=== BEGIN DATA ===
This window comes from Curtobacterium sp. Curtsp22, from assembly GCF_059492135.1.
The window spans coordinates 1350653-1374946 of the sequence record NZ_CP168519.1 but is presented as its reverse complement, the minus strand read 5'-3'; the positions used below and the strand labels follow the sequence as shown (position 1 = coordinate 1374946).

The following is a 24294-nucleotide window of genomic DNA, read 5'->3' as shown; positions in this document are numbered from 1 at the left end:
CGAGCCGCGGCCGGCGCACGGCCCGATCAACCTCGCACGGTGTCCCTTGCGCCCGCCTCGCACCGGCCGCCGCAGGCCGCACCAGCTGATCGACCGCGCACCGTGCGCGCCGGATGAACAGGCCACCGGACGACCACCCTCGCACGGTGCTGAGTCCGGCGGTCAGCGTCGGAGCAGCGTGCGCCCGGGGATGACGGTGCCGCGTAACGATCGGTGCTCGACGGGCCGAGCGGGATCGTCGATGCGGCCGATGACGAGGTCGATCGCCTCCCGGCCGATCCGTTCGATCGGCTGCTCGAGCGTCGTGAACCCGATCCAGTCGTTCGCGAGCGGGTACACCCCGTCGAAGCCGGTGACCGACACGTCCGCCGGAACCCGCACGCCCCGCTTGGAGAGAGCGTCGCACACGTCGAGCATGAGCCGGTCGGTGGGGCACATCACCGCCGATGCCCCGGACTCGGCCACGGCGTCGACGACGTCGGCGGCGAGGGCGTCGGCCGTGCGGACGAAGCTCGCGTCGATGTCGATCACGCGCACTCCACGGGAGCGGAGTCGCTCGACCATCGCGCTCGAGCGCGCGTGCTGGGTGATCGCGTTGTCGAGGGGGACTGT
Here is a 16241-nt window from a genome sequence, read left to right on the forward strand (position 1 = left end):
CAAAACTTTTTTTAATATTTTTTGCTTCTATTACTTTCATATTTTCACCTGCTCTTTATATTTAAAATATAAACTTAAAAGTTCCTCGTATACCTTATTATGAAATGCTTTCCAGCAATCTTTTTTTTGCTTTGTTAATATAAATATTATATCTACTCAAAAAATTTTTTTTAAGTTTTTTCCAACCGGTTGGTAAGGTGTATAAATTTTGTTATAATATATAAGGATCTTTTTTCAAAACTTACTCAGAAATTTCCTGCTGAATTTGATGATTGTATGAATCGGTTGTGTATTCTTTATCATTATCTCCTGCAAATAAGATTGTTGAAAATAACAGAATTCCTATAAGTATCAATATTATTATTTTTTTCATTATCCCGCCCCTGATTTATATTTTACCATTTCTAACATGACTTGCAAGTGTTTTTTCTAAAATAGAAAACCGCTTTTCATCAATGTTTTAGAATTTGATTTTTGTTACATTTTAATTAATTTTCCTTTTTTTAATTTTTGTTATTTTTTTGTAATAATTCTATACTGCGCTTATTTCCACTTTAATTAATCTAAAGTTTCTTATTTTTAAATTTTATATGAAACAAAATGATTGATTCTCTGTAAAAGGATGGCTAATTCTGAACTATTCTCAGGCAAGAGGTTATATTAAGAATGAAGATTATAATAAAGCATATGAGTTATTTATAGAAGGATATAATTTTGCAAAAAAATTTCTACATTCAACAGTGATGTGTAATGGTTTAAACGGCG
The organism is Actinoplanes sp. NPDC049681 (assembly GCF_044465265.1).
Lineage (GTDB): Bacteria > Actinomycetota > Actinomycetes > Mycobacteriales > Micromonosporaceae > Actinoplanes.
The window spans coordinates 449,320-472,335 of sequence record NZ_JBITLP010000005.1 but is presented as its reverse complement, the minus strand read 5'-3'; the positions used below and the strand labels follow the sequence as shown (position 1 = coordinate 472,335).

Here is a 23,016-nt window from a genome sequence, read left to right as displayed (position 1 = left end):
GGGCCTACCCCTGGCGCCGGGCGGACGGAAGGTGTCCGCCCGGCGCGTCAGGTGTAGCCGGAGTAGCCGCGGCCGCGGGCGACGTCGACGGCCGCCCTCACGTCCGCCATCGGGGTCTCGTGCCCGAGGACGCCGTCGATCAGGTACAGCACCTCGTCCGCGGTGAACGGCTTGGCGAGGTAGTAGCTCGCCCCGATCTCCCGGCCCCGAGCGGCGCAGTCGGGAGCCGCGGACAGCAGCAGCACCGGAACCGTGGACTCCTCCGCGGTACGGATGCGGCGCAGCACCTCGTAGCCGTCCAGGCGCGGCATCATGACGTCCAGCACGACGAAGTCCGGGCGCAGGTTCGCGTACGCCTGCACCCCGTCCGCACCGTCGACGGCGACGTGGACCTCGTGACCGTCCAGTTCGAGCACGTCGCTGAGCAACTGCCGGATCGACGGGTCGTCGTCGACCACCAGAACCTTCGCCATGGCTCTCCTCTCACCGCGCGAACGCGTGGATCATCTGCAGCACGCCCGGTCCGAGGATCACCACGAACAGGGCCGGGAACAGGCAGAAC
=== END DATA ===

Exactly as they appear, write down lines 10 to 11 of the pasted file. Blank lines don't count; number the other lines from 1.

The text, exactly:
Here is a 23,016-nt window from a genome sequence, read left to right as displayed (position 1 = left end):
GGGCCTACCCCTGGCGCCGGGCGGACGGAAGGTGTCCGCCCGGCGCGTCAGGTGTAGCCGGAGTAGCCGCGGCCGCGGGCGACGTCGACGGCCGCCCTCACGTCCGCCATCGGGGTCTCGTGCCCGAGGACGCCGTCGATCAGGTACAGCACCTCGTCCGCGGTGAACGGCTTGGCGAGGTAGTAGCTCGCCCCGATCTCCCGGCCCCGAGCGGCGCAGTCGGGAGCCGCGGACAGCAGCAGCACCGGAACCGTGGACTCCTCCGCGGTACGGATGCGGCGCAGCACCTCGTAGCCGTCCAGGCGCGGCATCATGACGTCCAGCACGACGAAGTCCGGGCGCAGGTTCGCGTACGCCTGCACCCCGTCCGCACCGTCGACGGCGACGTGGACCTCGTGACCGTCCAGTTCGAGCACGTCGCTGAGCAACTGCCGGATCGACGGGTCGTCGTCGACCACCAGAACCTTCGCCATGGCTCTCCTCTCACCGCGCGAACGCGTGGATCATCTGCAGCACGCCCGGTCCGAGGATCACCACGAACAGGGCCGGGAACAGGCAGAAC